Your tips: helping someone with pandemic rules and signs while out and about

HarrietD

Administrator
Staff member
Apr 29, 2014
7,713
0
London
Every issue our magazine includes real life experiences, and they'd like to hear from you.

Do you have tips for supporting a person with dementia who's struggling to follow different pandemic rules and signs while out and about?

For example, there might be confusion around:
  • Different rules being followed in different shops, cafes and other places - some ask you to do more than other places, and some people show more caution than others
  • Signs with ambiguous wording e.g. 'it's your choice, but we'd appreciate it if you'd...'
Please add your comments below, and they may be featured in the next issue of the magazine.

Thanks everyone :)
 

Kaths

Registered User
Mar 2, 2021
22
0
My Mum wears a sunflower lanyard that we were given in M&S last year. I would recommend it as we've seldom been challenged about anything, most people respect what it stands for.
 

Unsure2021

Registered User
Jan 1, 2021
98
0
Not a tip more of an issue with rules.
My oh can't make the decision whether to wear a mask or not for himself, he waits until we are at the shop and can see what everyone else is doing.
Or if I put my mask on before we get there he will copy me.
 

Shazza61

Registered User
Jan 13, 2021
29
0
My Dad has vascular dementia and struggles to remember to keep his mask on and what it’s for. He doesn’t understand the pandemic. We have to keep reminding him and if he talks he pulls it down as he thinks we can’t understand him if it’s over his mouth/nose. As a family we have all decided to keep wearing masks.
 

jennifer1967

Registered User
Mar 15, 2020
12,796
0
Southampton
i agree that the sunflower lanyard solved a lot of problems and stopped people judging and giving him a hard time about not being able to wear masks.
 

DazeyDoris

Registered User
Jul 9, 2020
44
0
My Dad has vascular dementia and struggles to remember to keep his mask on and what it’s for. He doesn’t understand the pandemic. We have to keep reminding him and if he talks he pulls it down as he thinks we can’t understand him if it’s over his mouth/nose. As a family we have all decided to keep wearing masks.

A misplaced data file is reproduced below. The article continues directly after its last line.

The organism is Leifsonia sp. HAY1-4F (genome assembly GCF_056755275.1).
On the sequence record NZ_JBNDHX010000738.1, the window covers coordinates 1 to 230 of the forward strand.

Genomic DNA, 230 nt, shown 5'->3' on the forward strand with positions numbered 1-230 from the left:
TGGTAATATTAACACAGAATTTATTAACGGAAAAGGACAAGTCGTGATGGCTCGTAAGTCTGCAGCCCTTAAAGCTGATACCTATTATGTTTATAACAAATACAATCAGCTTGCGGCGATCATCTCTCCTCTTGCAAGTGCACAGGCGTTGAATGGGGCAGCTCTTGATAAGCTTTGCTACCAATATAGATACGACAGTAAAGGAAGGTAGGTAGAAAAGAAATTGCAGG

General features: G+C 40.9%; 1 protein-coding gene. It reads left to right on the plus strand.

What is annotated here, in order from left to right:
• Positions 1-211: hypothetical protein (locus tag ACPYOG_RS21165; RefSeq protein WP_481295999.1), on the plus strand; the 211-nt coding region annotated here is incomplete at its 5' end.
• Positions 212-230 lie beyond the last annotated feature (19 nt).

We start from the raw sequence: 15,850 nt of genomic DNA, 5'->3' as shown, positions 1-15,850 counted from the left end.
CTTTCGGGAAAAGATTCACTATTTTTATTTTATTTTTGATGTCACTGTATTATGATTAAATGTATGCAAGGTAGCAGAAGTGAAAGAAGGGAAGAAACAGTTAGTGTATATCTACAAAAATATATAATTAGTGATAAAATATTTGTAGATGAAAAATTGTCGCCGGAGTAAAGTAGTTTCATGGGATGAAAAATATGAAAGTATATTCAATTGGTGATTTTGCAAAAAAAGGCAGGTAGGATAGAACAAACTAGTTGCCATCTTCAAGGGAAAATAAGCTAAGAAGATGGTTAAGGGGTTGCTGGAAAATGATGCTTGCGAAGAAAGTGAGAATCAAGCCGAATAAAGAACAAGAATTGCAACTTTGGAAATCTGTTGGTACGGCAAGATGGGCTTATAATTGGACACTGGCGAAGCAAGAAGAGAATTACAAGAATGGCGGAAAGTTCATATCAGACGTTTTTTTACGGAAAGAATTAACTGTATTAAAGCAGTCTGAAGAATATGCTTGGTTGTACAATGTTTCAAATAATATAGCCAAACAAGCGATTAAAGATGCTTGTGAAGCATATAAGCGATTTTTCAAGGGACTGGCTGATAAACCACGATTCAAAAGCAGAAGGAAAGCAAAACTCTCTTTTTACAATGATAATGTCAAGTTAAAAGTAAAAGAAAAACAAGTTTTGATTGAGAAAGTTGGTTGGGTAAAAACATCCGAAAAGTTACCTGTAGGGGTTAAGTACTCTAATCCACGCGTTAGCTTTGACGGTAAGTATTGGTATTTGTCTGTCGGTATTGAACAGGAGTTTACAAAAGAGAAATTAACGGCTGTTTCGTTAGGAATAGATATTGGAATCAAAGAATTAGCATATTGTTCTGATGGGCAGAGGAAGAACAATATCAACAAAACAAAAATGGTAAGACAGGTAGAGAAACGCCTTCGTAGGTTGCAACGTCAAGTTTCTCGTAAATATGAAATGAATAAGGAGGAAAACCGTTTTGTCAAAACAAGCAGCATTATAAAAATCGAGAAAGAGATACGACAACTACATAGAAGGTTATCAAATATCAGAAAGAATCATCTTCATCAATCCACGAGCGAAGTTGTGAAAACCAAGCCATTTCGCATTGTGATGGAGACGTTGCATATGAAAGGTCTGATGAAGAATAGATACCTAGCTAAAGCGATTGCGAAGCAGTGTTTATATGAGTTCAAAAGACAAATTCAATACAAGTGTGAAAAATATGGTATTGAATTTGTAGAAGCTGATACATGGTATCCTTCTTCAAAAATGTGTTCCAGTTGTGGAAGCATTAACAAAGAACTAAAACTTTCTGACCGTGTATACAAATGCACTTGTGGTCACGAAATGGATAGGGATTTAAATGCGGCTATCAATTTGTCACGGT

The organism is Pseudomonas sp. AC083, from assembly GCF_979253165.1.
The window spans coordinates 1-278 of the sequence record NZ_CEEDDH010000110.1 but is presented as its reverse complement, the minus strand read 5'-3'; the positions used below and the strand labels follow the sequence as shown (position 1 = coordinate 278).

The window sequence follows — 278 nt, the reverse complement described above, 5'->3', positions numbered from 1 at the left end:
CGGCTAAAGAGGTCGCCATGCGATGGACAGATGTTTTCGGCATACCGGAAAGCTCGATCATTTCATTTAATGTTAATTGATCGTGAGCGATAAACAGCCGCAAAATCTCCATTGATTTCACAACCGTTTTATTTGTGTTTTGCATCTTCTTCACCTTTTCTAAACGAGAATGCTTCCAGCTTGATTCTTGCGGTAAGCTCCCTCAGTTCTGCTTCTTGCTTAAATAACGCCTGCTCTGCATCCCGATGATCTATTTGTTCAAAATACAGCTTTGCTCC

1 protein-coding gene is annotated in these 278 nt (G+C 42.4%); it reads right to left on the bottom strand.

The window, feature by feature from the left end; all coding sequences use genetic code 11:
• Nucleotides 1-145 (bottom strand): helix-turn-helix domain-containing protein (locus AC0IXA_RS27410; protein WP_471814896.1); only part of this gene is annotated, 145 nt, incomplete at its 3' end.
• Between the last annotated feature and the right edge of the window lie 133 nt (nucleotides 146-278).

This is exactly what my husband is like who has Alzheimer's. There's an added complication in that he sees on TV that you don't have to wear masks in shops but we're in Wales where they're still mandatory. Also our son who's living with us atm had Covid and my husband kept mentioning our son's sore throat even though we kept saying it's coronavirus. When we were doing our PCR tests (negative thank goodness) he just didn't understand even though he has Sky news on all day.
 

sarahmcc

Registered User
Apr 3, 2014
26
0
I was sceptical about Essential Carer status - it sounded too good to be true. My Grandmother-in-Law's care home went into lock down for what we later discovered was a staff member having covid and no residents. I'm glad they're cautious, but they confined everyone to their rooms, and now my GIL thinks she's not allowed to leave still. The home didn't tell us about Essential Carer status and I had to be really firm with them to get my Mother-in-Law access after 3 weeks of her seeing no family. My GIL was much worse from the destress and isolation. My MIL can now she her regularly no matter the situation, rather than once a week if they allow it. I would recommend it for those who are double jabbed and treat the virus with the caution it needs.
 

lushr

Registered User
Sep 25, 2020
192
0
print a sign on the front door to remember mask, keys, phone.
hang mask next to front door.
tell them everything is closed.
take the car in for tune up, and claim it needs major repairs… they shouldn’t be driving.
or “lose” the car key
get groceries delivered online